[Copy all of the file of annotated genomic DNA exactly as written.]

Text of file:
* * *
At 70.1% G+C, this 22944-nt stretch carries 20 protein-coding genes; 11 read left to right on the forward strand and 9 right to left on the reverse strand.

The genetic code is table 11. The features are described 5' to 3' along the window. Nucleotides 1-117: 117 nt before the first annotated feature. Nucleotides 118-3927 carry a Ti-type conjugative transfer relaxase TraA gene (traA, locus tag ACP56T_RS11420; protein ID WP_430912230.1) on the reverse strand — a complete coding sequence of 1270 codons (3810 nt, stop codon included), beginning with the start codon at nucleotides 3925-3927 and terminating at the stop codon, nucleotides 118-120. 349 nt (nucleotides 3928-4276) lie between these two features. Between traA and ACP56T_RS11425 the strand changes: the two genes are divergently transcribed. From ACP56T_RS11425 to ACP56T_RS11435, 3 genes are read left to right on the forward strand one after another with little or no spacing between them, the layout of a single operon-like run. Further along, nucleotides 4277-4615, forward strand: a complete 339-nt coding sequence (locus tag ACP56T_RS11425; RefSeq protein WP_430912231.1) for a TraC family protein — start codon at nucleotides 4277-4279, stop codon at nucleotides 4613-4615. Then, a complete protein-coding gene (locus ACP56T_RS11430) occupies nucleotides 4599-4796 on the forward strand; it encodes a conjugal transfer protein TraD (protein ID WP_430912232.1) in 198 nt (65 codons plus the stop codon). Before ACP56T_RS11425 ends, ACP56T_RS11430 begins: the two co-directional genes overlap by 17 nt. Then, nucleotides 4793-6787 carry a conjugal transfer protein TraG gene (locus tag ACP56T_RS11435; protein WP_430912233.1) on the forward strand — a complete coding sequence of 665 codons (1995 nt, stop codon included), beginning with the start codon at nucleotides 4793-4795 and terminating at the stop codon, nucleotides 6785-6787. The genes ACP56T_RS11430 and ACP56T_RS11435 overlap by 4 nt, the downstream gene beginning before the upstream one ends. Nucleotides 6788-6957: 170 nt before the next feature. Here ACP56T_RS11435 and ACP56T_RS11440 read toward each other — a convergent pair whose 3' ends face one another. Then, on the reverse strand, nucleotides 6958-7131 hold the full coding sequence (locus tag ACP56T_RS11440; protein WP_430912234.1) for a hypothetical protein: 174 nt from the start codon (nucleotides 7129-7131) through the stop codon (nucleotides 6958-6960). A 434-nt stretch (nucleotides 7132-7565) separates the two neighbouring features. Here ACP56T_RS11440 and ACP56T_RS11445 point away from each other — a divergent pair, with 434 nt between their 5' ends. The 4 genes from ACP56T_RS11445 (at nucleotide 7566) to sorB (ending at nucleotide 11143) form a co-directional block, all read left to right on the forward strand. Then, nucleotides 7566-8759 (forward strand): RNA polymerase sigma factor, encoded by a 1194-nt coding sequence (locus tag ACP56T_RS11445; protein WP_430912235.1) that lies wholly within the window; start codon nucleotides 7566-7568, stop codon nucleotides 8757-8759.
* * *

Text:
At 70.1% G+C, this 22944-nt stretch carries 20 protein-coding genes; 11 read left to right on the forward strand and 9 right to left on the reverse strand.

The genetic code is table 11. The features are described 5' to 3' along the window. Nucleotides 1-117: 117 nt before the first annotated feature. Nucleotides 118-3927 carry a Ti-type conjugative transfer relaxase TraA gene (traA, locus tag ACP56T_RS11420; protein ID WP_430912230.1) on the reverse strand — a complete coding sequence of 1270 codons (3810 nt, stop codon included), beginning with the start codon at nucleotides 3925-3927 and terminating at the stop codon, nucleotides 118-120. 349 nt (nucleotides 3928-4276) lie between these two features. Between traA and ACP56T_RS11425 the strand changes: the two genes are divergently transcribed. From ACP56T_RS11425 to ACP56T_RS11435, 3 genes are read left to right on the forward strand one after another with little or no spacing between them, the layout of a single operon-like run. Further along, nucleotides 4277-4615, forward strand: a complete 339-nt coding sequence (locus tag ACP56T_RS11425; RefSeq protein WP_430912231.1) for a TraC family protein — start codon at nucleotides 4277-4279, stop codon at nucleotides 4613-4615. Then, a complete protein-coding gene (locus ACP56T_RS11430) occupies nucleotides 4599-4796 on the forward strand; it encodes a conjugal transfer protein TraD (protein ID WP_430912232.1) in 198 nt (65 codons plus the stop codon). Before ACP56T_RS11425 ends, ACP56T_RS11430 begins: the two co-directional genes overlap by 17 nt. Then, nucleotides 4793-6787 carry a conjugal transfer protein TraG gene (locus tag ACP56T_RS11435; protein WP_430912233.1) on the forward strand — a complete coding sequence of 665 codons (1995 nt, stop codon included), beginning with the start codon at nucleotides 4793-4795 and terminating at the stop codon, nucleotides 6785-6787. The genes ACP56T_RS11430 and ACP56T_RS11435 overlap by 4 nt, the downstream gene beginning before the upstream one ends. Nucleotides 6788-6957: 170 nt before the next feature. Here ACP56T_RS11435 and ACP56T_RS11440 read toward each other — a convergent pair whose 3' ends face one another. Then, on the reverse strand, nucleotides 6958-7131 hold the full coding sequence (locus tag ACP56T_RS11440; protein WP_430912234.1) for a hypothetical protein: 174 nt from the start codon (nucleotides 7129-7131) through the stop codon (nucleotides 6958-6960). A 434-nt stretch (nucleotides 7132-7565) separates the two neighbouring features. Here ACP56T_RS11440 and ACP56T_RS11445 point away from each other — a divergent pair, with 434 nt between their 5' ends. The 4 genes from ACP56T_RS11445 (at nucleotide 7566) to sorB (ending at nucleotide 11143) form a co-directional block, all read left to right on the forward strand. Then, nucleotides 7566-8759 (forward strand): RNA polymerase sigma factor, encoded by a 1194-nt coding sequence (locus tag ACP56T_RS11445; protein WP_430912235.1) that lies wholly within the window; start codon nucleotides 7566-7568, stop codon nucleotides 8757-8759.